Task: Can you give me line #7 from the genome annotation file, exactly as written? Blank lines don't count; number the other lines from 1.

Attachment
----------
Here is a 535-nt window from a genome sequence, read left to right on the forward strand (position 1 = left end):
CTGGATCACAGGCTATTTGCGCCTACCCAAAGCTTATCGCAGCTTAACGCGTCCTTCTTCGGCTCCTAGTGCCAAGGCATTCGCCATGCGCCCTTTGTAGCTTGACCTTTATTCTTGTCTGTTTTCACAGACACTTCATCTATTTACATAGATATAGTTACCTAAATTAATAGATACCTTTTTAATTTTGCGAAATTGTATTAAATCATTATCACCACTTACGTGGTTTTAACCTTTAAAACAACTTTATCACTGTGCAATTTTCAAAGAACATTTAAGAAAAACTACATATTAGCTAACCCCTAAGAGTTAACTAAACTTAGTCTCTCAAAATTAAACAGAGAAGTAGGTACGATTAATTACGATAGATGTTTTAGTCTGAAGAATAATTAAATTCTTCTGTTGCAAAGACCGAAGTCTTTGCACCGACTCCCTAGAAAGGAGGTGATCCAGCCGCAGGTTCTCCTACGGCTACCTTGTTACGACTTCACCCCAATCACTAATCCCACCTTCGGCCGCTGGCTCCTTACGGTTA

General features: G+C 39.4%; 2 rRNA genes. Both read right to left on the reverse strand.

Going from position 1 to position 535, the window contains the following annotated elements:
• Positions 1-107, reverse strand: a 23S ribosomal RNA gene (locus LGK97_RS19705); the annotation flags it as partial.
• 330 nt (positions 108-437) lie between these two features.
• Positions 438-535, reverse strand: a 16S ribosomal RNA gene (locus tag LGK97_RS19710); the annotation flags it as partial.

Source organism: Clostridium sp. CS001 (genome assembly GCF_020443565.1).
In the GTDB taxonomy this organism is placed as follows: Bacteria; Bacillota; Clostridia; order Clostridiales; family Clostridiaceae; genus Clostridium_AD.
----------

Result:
• Positions 438-535, reverse strand: a 16S ribosomal RNA gene (locus tag LGK97_RS19710); the annotation flags it as partial.